5. Flight from reason – American Protestants rejected Enlightenment ideals.
  6. Denominational competition – Protestantism has long had a familial sense about it in the sense that the denominations are all part of the same religion, but they differ on certain beliefs. They all compete with each other to persuade people to participate.

In many ways, we can see these six traits in contemporary evangelicalism. These traits are ways in which evangelicalism interprets the ideas espoused within the tenets of Bebbington’s quadrilateral.

This overview of evangelicalism addresses many of the key tenets of religious belief and action, but it leaves out something very important. Mark Noll is perhaps most well known for his scathing critique of evangelicalism, The Scandal of the Evangelical Mind. The book is all the more powerful because Noll himself is an evangelical who happens to be interested in the life of the mind and intellectual inquiry. Those are two things with which most evangelicals fail to concern themselves. So says Noll in the first sentence of his book: “The scandal of the evangelical mind is that there is not much of an evangelical mind” [8].

Ouch. He isn’t wrong. Where are the serious evangelical research universities? If evangelicals want to believe in the authority of all aspects of Scripture, including its historical accuracy, then they should do a better job of using scholarly methods to study that. If it is objectively true, as evangelicals posit, then they should have no problem studying it seriously. Obviously not everyone is called to do that, but some are. Scholars like Noll and George Marsden have done excellent work, but they have been the exception rather than the rule.  As Noll argues, evangelicals have been successful at convincing people to believe in the Gospel, but they haven’t pursued “high culture” and the arts.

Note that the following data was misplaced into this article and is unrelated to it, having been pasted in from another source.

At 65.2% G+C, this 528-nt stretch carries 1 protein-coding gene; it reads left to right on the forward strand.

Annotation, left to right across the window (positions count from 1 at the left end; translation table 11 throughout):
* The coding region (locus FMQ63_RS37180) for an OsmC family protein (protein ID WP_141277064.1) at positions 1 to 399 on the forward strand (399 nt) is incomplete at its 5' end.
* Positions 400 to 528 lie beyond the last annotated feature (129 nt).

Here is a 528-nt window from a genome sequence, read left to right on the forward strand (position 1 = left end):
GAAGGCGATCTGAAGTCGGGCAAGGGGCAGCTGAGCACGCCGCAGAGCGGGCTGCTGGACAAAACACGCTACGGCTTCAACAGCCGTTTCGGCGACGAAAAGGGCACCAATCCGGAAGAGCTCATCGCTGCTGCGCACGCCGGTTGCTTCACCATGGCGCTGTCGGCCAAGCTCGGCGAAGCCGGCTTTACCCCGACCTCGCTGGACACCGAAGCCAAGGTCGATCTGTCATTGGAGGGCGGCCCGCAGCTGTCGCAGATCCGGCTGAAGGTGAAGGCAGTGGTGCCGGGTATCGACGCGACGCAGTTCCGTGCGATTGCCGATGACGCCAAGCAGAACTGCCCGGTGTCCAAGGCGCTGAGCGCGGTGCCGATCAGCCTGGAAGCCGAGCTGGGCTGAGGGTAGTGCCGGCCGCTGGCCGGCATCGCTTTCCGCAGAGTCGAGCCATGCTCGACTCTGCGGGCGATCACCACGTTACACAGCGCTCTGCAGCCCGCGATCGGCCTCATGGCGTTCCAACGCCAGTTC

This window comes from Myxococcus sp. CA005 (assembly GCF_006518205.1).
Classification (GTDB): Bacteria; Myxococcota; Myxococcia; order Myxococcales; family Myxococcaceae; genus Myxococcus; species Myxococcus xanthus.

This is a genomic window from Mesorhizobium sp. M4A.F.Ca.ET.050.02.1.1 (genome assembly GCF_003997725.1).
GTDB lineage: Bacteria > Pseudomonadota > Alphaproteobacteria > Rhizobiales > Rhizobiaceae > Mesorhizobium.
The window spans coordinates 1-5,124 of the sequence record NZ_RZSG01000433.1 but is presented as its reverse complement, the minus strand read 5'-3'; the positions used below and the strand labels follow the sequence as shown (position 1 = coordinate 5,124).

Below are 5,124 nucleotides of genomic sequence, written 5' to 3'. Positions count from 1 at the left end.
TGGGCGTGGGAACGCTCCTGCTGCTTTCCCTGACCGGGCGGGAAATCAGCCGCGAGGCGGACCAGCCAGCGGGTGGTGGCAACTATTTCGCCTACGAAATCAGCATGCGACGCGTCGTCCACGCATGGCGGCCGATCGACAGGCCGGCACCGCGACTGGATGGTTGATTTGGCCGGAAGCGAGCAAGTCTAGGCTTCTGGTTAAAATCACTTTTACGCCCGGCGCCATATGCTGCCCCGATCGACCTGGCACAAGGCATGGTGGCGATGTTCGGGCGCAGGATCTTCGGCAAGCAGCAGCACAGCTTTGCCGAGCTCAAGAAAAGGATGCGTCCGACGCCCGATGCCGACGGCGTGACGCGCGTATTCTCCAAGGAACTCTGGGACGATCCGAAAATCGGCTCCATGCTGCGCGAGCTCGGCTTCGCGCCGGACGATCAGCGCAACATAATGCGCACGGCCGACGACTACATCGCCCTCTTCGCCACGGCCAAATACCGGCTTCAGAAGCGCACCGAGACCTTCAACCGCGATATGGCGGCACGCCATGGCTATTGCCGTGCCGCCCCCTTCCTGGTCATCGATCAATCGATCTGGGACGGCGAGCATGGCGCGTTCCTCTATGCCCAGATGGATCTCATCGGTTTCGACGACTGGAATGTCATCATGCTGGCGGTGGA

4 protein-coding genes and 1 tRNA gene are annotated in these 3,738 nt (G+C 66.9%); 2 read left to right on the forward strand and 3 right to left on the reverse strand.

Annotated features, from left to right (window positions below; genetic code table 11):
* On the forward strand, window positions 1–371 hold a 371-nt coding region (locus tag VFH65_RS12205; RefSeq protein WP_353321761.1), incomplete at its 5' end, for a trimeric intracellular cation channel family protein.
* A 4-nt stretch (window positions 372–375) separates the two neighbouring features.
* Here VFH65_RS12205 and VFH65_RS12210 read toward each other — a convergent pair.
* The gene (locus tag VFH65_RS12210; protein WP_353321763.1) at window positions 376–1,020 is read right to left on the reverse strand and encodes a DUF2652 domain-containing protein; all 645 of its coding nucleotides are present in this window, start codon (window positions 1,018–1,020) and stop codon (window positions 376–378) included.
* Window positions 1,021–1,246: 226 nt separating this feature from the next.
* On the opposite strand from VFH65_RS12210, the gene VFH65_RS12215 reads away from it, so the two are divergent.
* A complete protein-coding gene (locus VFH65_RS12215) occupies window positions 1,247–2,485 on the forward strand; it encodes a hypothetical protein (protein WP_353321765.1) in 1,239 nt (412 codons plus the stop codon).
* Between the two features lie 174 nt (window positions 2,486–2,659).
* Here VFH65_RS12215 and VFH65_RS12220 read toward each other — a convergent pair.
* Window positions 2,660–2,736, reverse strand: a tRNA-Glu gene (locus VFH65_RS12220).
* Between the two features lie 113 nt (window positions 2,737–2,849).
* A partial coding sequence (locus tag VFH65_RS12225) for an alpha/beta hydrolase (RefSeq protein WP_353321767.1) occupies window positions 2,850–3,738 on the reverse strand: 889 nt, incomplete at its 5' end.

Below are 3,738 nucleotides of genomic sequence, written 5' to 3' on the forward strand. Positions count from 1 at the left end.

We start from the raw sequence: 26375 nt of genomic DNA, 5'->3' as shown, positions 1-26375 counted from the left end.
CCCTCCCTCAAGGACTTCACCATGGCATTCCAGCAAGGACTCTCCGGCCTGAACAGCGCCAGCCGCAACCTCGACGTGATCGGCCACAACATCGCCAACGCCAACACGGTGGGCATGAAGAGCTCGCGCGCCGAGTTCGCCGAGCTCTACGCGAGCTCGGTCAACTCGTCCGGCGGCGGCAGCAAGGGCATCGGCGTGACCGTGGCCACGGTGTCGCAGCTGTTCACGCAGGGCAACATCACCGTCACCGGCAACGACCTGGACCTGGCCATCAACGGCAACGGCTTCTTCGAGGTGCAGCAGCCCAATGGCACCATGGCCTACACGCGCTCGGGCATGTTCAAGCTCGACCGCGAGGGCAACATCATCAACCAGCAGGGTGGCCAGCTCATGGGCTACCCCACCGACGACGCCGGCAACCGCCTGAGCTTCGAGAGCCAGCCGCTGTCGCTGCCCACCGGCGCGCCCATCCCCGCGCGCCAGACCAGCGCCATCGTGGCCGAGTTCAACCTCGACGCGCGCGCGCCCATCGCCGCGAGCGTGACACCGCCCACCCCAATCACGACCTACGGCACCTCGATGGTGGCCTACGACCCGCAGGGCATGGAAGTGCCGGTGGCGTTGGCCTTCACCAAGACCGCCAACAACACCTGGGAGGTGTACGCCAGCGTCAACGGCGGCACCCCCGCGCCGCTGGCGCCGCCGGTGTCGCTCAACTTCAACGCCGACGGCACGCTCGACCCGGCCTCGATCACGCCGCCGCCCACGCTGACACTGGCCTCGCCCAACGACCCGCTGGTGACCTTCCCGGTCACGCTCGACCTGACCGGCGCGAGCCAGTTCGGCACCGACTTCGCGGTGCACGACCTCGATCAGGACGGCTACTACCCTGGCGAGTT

Maybe it is because many evangelicals have a very poor eschatology and are expecting Jesus to pop up at any moment and rescue them from this mortal coil, which could lead to an attitude of “who cares about high culture and art since it is all going to burn.” With that perspective, all that matters is spreading the Gospel. The problem lies in the notion that the Gospel can only be spread in a particular way.

I propose that there are more ways of spreading the Gospel, and there are other ways of honoring God with our talents. God has given each of us different skills, and it is a waste not to use them for His glory. Some people are not going to react to the overt emotionalism inherent in evangelical presentations of the Gospel. Some might need concrete evidence to lead them to the truth of the Logos. Some need that intellectual heft. Abandoning intellectualism to the secularists has only weakened American Christianity, and blaming it on democratization would be a cop out. Evangelicals didn’t need to throw the baby out with the bath water. They still needn’t.

[1] D. G. Hart, Deconstructing Evangelicalism Conservative Protestantism in the Age of Billy Graham (Grand Rapids, MI: Baker Academic, 2004), 16.

[2] Ibid., 19-20, 23, 28.

[3] David W. Bebbington, Evangelicalism in Modern Britain A History from the 1730s to the 1980s (London: Unwin Hyman, 1989), 16.

[4] Kyle B. Roberts, Evangelical Gotham Religion and the Making of New York City, 1783-1860 (Chicago: The University of Chicago Press, 2016), 4, 6, 282.

[5] Nathan O. Hatch, “Evangelicalism as a Democratic Movement,” in Martin E. Marty, editor, Modern American Protestantism and Its World Fundamentalism and Evangelicalism (Munich: K. G. Suar, 19930, 4-5.

[6] Nathan O. Hatch, The Democratization of American Christianity (New Haven: Yale University Press, 1989), 9-11.

[7] Sidney E. Mead, The Lively Experiment The Shaping of Christianity in America (New York: Harper & Row Publishers, 1963), 108, 113, 115-18, 121-24, 127, 129-30.

[8] The Scandal of the Evangelical Mind (Grand Rapids, MI: William B. Eerdmans Publishing Co., 1994), 3.

This essay is adapted from a much broader historiographic essay entitled “An American Religion: Evangelicalism and Revivalism at the Close of the Nineteenth Century.”  I wrote that essay for a graduate course on Nineteenth Century America at Loyola University Chicago in the fall of 2018.